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Cut to Electric Car Grants Spur Backlash


The motor industry has criticised the government’s cut to grants aimed at encouraging people to purchase electric vehicles.

The Department for Transport announced that the grant will be restricted to cars under £35,000 in value, and that the grant itself will be slashed from £3000 to £2500.

However, the Society of Motor Manufacturers and Traders (SMMT) have called it "the wrong move at the wrong time".

Mike Hawes, SMMT chief executive, said: "This sends the wrong message to the consumer, especially private customers, and to an industry challenged to meet the government's ambition to be a world leader in the transition to zero emission mobility.”

Ford of Britain described the cut as "disappointing”, adding that it “is not conducive to supporting the zero emissions future we all desire”.

Graham Hoare, Ford of Britain chairman, said: "Robust incentives - both purchase and usage incentives - that are consistent over time are essential if we are to encourage consumers to adopt new technologies.”

The Confederation of British Industry (CBI) condemned the move, saying "this is the wrong time to stunt a green recovery by making a sudden change to the grants on offer."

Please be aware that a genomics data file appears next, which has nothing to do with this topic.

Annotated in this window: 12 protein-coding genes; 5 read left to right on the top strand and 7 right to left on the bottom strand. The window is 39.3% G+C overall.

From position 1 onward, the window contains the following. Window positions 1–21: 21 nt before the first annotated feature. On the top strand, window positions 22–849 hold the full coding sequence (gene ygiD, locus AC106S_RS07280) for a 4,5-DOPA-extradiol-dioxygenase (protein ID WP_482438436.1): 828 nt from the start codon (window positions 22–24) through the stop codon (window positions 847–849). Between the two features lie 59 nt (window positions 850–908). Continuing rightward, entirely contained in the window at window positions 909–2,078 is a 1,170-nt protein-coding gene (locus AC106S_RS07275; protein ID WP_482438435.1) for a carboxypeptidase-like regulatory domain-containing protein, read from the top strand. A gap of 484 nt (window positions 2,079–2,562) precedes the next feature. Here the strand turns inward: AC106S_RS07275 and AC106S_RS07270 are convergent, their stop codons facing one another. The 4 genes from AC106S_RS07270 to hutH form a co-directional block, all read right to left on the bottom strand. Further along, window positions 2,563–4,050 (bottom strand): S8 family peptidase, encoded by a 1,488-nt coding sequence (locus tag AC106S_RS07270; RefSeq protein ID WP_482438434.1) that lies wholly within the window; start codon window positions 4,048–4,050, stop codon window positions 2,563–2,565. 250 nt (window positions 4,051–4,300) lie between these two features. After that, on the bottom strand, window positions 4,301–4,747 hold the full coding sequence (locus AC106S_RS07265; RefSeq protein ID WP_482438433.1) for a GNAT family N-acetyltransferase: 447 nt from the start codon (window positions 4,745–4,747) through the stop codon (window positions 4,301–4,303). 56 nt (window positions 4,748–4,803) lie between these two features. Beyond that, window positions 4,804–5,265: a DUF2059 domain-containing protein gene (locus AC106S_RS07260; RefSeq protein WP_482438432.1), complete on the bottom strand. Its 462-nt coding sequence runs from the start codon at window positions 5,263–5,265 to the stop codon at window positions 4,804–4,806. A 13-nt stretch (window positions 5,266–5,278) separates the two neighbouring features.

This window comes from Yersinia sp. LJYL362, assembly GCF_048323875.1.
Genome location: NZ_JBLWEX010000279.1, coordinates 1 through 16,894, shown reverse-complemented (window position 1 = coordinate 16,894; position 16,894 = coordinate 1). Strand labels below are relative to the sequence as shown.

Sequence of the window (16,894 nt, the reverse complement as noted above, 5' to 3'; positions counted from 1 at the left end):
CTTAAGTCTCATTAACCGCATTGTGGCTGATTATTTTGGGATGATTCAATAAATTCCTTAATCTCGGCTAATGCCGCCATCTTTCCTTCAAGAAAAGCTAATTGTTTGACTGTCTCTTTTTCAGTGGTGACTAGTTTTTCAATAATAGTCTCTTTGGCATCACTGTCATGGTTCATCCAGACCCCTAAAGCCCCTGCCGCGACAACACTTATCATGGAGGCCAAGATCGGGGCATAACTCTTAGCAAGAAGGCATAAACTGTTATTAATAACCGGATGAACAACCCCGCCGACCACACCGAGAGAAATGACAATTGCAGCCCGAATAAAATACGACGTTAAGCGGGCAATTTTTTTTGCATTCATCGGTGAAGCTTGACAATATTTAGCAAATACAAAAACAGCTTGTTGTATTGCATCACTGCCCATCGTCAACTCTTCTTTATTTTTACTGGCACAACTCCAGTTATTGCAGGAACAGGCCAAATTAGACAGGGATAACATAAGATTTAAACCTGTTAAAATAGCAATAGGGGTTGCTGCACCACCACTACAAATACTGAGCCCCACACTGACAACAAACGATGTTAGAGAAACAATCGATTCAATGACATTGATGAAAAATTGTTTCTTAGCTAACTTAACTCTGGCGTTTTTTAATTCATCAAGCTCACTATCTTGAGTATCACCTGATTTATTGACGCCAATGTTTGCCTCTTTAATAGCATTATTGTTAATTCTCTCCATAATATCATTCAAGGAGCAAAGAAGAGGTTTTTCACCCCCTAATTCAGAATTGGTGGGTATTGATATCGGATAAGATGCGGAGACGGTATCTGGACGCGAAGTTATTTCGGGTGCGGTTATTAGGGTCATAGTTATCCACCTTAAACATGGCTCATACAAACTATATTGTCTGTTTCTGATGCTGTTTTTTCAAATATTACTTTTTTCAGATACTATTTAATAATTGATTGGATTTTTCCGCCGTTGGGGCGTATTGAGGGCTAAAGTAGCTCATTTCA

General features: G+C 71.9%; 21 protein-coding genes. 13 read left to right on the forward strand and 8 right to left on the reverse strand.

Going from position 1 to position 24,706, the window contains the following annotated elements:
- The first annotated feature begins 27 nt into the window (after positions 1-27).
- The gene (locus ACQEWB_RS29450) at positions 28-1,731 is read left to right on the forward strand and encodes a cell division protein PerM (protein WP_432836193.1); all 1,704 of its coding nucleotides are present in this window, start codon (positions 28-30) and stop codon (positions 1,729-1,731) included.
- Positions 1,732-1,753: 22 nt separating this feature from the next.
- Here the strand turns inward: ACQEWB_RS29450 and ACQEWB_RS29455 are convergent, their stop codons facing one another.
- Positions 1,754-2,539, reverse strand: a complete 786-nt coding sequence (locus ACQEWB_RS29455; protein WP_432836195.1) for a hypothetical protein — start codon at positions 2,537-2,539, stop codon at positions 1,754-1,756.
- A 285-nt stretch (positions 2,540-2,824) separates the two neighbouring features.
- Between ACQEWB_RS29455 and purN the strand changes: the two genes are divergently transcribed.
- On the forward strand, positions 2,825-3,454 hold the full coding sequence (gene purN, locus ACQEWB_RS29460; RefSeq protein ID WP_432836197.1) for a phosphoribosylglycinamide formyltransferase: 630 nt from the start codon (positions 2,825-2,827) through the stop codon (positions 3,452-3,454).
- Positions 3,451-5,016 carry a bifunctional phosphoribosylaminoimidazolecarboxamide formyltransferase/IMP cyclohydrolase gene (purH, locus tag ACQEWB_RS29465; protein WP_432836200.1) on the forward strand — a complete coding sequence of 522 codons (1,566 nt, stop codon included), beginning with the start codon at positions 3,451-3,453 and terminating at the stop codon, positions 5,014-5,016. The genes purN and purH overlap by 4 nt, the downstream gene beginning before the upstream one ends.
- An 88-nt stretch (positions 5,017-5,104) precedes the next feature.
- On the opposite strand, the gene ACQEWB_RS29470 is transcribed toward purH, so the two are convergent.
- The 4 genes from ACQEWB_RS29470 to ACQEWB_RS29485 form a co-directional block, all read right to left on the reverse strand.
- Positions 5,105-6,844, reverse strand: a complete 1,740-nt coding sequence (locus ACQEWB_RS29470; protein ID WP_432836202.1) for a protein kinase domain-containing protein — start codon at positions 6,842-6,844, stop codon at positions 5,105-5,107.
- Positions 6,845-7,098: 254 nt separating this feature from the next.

CBI chief UK policy director, Matthew Fell, said "we must avoid sending mixed messages to consumers and businesses.

"Switching to an electric vehicle still has many barriers, including high upfront costs and availability of reliable charging points.

"A clear and consistent pathway for incentives will ensure business can continue to deliver the government's ambitions for reducing transport emissions.”

The government defended the change, saying that more expensive vehicles tend to be bought by those who could switch to an electric vehicle without needing a subsidy.

The government also said that the amendment to the grant will allow grant funding to go further.

Rachel Maclean, the transport minister, said: "We want as many people as possible to be able to make the switch to electric vehicles.

"The increasing choice of new vehicles, growing demand from customers, and rapidly rising number of chargepoints means that while the level of funding remains as high as ever, given soaring demand, we are re-focusing our vehicle grants on the more affordable zero emission vehicles."

The government said that it is looking to make changes to the plug-in van grant, as well as changing the eligibility criteria for the grant for vehicles that can travel 60 miles with zero emissions.

Harry Pererra
Harry Pererra

Harry turns on his experience in journalism and programming to write about the latest news in the world of tech and the environemtn. When he isn’t writing for usave he is working towards his Blue Belt in Brazilian Jiu Jitsu, and prefers dogs to cats.

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